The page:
I applied for an editing  job with a publication but found out I was pregnant again and thought I’d better not take on this big job. So at the interview they handed me a different job: to edit a baby magazine. I went through it and, because I was pregnant, I realized a lot of the information was wrong.

I had previously been a breastfeeding counselor, a nurse and worked in maternity wards so I knew the information was wrong and I had to change it and provide the right information for mother’s that was easy to understand.

When the Internet was created I saw a real loss of confidence around mothers; it was like we were all handing over our power to the experts and I think mothers cannot do that.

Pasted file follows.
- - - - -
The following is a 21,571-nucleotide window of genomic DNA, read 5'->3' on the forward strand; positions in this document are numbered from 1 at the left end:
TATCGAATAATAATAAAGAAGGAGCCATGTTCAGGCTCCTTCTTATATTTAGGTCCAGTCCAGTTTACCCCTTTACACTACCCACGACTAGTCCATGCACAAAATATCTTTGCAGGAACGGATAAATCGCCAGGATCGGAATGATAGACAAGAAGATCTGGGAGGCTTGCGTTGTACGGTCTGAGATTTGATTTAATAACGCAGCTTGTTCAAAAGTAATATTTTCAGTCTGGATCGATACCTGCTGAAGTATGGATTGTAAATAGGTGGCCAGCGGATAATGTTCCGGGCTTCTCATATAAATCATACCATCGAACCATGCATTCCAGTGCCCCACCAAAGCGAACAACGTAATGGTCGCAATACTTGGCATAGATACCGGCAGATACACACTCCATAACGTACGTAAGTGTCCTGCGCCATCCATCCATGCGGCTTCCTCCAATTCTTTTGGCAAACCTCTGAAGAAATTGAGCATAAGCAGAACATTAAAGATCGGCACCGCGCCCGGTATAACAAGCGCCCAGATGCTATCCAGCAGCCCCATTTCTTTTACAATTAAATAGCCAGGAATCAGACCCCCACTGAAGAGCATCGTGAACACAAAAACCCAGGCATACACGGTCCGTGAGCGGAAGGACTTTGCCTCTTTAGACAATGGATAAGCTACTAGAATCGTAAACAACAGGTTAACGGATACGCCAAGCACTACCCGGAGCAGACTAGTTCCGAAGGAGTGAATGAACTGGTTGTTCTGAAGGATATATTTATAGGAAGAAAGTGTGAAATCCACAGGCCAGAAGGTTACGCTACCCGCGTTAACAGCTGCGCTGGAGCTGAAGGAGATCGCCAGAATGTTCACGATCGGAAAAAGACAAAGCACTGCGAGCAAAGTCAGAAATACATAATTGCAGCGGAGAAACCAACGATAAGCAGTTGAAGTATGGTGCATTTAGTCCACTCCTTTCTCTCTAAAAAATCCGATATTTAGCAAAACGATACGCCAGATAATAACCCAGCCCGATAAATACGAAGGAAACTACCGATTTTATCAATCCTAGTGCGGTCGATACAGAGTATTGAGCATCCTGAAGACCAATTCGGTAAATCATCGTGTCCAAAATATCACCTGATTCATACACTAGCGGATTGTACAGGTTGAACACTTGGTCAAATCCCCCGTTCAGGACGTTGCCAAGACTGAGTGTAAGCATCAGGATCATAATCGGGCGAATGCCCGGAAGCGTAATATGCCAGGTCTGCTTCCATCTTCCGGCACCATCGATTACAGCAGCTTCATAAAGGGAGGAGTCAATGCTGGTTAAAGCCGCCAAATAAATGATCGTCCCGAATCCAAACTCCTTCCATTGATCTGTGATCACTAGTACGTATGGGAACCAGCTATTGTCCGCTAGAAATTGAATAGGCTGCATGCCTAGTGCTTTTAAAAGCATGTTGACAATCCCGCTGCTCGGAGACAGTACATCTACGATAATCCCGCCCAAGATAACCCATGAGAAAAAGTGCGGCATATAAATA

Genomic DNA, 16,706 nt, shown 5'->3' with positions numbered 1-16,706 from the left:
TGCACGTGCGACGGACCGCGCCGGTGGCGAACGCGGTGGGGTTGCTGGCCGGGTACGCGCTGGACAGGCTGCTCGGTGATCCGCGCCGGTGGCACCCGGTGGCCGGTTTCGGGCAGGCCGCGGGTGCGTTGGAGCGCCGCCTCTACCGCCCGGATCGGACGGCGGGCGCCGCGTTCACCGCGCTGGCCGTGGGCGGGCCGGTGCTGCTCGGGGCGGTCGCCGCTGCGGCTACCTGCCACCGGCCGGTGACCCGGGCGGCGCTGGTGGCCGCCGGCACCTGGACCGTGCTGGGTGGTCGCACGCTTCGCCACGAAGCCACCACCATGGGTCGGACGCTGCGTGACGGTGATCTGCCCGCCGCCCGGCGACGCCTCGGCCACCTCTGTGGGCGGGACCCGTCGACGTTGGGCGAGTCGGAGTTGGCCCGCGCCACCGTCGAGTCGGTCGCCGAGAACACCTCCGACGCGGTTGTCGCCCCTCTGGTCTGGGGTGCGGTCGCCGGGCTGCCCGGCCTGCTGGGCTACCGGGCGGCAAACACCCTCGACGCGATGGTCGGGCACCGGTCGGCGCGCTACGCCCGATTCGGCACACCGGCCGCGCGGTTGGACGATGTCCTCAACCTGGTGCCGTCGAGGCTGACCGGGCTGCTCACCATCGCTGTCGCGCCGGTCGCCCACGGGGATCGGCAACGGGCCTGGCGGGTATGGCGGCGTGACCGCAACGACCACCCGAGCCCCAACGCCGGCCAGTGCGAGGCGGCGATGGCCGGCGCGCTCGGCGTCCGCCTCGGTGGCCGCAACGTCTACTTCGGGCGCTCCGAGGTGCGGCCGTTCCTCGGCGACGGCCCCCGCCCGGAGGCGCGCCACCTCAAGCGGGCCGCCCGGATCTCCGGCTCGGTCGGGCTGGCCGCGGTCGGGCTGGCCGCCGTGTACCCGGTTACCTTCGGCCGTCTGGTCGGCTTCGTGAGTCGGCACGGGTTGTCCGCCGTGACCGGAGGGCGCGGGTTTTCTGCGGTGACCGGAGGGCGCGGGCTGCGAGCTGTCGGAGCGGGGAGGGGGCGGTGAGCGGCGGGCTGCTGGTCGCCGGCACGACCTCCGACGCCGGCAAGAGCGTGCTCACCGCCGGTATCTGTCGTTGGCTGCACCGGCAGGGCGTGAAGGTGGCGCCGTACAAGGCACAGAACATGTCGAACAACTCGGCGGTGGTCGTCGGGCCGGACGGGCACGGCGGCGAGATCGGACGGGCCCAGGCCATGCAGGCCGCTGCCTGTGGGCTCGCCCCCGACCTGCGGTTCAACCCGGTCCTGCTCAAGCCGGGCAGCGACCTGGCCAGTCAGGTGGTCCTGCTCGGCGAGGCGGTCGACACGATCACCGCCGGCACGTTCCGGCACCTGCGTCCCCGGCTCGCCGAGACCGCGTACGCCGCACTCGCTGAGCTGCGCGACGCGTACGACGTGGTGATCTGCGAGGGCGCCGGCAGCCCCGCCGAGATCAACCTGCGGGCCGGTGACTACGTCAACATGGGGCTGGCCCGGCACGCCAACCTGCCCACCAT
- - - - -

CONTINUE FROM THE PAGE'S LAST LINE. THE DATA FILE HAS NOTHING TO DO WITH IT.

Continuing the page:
We’ve got it in us to be mothers or the human race wouldn’t be here.

So I had an idea for a book and I rang a Melbourne publisher and she said, ‘Oh we don’t do parenting books’. We had a lovely chat and I asked if I could send them a one-page synopsis.

A week later the publisher invited me out for lunch and told me they wanted to publish my book. That was the first edition of ‘Parenting by Heart’.

I’m not really telling people what they should be doing, I’m helping people with their confidence as much as anything.

A lot of mother’s want evidence based information for sure, but I say to people to just ask yourself is it safe, is it respectful, does it feel right for you and if it doesn’t, if it is stressful for you or your baby, step back.

The publisher then asked me to write a book for dads. So I went out and interviewed dads and I said, ‘I don’t want to know how many nappies you change or what you do. I want to know how you feel.’ … and many of these dads became teary.

Nobody had asked them, ‘How do you feel?’

Now there’s more awareness for men and it is a journey for them too.